(vial, cartridge, SoloStar)



Approx. 15 minutes before carbohydrate intake


(vial, cartridge, FlexTouch)

2nd line bolus insulin for those who require a faster onset of action


Immediately before or immediately after carbohydrate intakel

Highly concentrated Insulin (short acting)

Humulin R U 500 (500u/ml)


To be considered in those who require >200units of u100 insulin per day

(Link to Humulin R U-500 in handbook)



High strength insulin preparations/biosimilar preparation safety information

High strength licensed insulin preparations, for example Tresiba (200units/ml), Toujeo (300 units/ml) and Humalog (200 units /ml) all include risk minimisation on the eMC. The following link from the eMC takes you to Tresiba risk minimisation material -
The MHRA Drug Safety update (April 2015- )  provides advice for healthcare professionals




 Duration of Insulin


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Insulin Administration Devices

  • Insulin pen devices and cartridges of insulin are designed for ‘self use’ only
  • Nursing staff should use an insulin syringe to administer insulin to reduce the risk of needle stick injury
  • If a patient is unable to administer their own insulin and the preparation does not come in a vial, a suitable alternative insulin preparation should be prescribed
  • Cartridges are not interchangeable with different pen devices


Insulin Syringes

  • 1ml, 0.5ml and 0.3ml syringes with 8mm needles are available on prescription
  • Insulin syringes can be used by patients who still wish to mix soluble and isophane insulin
  • Insulin syringes can be used to administer large volumes of insulin which cannot be accommodated in a pen device
  • Insulin syringes must not be used to extract insulin from a prefilled insulin device or cartridge. The plunger mechanism of the device will be adversely affected if insulin is extracted using a syringe and will not deliver insulin accurately thereafter.


Storage of Insulin and Pen Devices


Guidelines for the storage of insulin.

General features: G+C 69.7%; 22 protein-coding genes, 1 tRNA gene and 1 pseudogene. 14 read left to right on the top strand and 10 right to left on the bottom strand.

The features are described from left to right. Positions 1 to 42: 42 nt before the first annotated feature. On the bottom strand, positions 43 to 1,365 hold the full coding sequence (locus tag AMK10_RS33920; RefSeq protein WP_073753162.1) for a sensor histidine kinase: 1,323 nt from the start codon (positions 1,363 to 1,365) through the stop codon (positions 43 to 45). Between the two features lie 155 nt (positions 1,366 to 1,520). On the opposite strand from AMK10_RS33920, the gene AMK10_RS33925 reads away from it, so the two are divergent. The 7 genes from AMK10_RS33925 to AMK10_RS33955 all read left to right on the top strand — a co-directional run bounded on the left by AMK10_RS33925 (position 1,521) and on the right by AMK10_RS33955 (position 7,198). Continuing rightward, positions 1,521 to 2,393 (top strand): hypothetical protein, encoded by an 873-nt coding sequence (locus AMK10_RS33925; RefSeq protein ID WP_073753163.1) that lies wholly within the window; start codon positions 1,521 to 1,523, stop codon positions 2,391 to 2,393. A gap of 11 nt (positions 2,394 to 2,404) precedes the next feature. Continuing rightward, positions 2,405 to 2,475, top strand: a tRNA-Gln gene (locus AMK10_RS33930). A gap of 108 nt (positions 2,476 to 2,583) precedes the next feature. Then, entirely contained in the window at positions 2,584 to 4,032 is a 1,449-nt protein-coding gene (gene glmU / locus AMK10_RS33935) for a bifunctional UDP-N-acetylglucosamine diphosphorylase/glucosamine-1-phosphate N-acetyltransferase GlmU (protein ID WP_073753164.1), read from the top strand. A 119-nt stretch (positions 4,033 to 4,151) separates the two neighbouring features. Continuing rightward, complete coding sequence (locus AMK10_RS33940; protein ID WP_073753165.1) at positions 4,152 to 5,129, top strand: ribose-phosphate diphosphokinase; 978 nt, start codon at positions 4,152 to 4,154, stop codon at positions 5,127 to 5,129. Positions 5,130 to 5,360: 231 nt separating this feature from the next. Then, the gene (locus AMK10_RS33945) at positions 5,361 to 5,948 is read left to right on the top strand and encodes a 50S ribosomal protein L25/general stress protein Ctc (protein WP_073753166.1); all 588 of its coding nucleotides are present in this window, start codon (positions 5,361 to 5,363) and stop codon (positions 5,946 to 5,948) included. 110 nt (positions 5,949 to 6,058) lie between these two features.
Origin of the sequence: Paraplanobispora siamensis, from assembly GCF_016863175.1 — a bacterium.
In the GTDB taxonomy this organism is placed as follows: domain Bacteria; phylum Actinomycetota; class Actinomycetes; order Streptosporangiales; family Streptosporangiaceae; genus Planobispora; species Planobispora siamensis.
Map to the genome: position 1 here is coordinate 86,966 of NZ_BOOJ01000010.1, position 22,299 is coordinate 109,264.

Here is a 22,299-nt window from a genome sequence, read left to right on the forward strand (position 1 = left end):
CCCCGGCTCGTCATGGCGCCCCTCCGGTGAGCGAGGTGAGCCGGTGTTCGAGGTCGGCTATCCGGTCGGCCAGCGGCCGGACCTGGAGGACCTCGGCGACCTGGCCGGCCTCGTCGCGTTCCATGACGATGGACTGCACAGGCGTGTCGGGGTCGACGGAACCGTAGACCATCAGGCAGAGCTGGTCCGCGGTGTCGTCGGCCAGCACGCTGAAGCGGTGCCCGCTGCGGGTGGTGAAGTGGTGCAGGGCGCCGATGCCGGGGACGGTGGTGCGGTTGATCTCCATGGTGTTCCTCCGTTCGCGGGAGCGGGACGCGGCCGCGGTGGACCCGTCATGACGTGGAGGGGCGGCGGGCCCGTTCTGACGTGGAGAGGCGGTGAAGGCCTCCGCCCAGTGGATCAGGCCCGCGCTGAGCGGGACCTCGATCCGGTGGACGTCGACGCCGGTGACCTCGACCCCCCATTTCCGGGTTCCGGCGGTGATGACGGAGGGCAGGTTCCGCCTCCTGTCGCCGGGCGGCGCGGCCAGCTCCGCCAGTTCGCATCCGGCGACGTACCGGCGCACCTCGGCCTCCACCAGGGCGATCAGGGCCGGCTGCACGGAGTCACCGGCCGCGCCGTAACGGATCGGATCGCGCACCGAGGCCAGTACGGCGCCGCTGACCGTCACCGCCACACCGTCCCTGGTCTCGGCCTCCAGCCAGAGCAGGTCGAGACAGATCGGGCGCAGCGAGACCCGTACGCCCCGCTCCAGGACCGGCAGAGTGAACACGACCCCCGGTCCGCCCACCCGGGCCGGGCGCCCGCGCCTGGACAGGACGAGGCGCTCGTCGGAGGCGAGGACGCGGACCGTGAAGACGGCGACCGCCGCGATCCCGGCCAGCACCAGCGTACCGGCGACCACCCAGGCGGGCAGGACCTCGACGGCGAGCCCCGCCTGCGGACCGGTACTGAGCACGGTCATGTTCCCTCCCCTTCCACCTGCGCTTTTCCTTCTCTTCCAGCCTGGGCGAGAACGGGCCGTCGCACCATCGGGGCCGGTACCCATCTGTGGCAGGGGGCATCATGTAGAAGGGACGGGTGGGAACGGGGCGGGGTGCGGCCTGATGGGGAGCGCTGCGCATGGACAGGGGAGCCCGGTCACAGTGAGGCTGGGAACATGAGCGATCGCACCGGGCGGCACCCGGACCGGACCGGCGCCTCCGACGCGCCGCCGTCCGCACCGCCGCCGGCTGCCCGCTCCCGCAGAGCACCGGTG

Specific storage guidelines for each insulin preparation are available in the product package insert.

Unopened vials, pen devices and cartridges

Store in a medicine fridge (2 - 6 degrees C)


(in use)


Document ‘date of first use’ on vial

Store in a fridge (2 - 6 degrees C)

Discard after  28 days in use

Do not use after expiry date

Use insulin syringes with 8mm needles

Prefilled insulin pen devices

(in use)


‘In-use’ devices can be stored at room temperature (for a maximum of 28 days) appropriately labelled with patient identification. These should be stored in the POD locker, not the ward fridge.

Insulin 3mLCartridges

(in use)


‘In use’ cartridges are kept in the pen device appropriately labelled

and stored at room temperature for 28 days. In hospital these should be stored in the POD locker, not the ward fridge

Do not store cartridge pens in the fridge a the cold can adversely affect the pen mechanism





















Disposal of Sharps

  • Safe disposal of sharps is essential
  • It is the patient’s responsibility to dispose of sharps safely.
  • Sharps bins can be provided by community pharmacies, participating GP practices, diabetes clinics and minor injury units.
  • The remaining part of the insulin pen device or insulin cartridge can be disposed of in household refuse.
  • Used finger pricking lancets and insulin pump sharps should also be disposed of in sharps bins.
  • A leaflet is issued with the sharps bin on how to use the sharps bin and where to return it.
  • Full sharps bin can returned to community pharmacies, participating GP practices, diabetes clinics and minor injury units.
  • Care must be taken at all times to prevent needle stick injury.

Safe disposal of sharps


Insulin Regimens and Dose Adjustment


See insulin adjustment guidelines in hand book and patient leaflet



Here are some general guidelines that should be borne in mind when advising on a change in insulin dose

  • Many people with diabetes have good insight in to insulin adjustment
  • Review trends of glucose rather than changing the insulin dose on the basis of a one off reading
  • Identify the periods of day when problems occur and look for a pattern in glucose readings
  • Check timing of insulin administration in relation to meals
  • Always check monitoring technique/patterns
  • Enquire about diet and general health which may affect glucose levels
  • Ask about hypoglycaemia
  • Check re ability to self manage injections and monitoring
  • Check for dexterity/vision issues which may affect self management
  • Ask and check about injection technique/lipohypertrophy


Signs of over insulinisation

The following symptoms are suggestive of over insulinisation:

  • Recurrent hypoglycaemia
  • Wildly swinging glucose values
  • Weight gain
  • Subtle features of chronic hypoglycaemia e.g. headache, hunger, personality change in the older person


Continuous Insulin Pump Therapy (CSII)


A dedicated multidisciplinary pump service is available in NHS Tayside,see insulin pump protocol in handbook

During weekday working hours the Diabetes team is available for consultation and advice.

Dundee - 01382 633909
Angus - 01241 447811
Perth - 01738 793476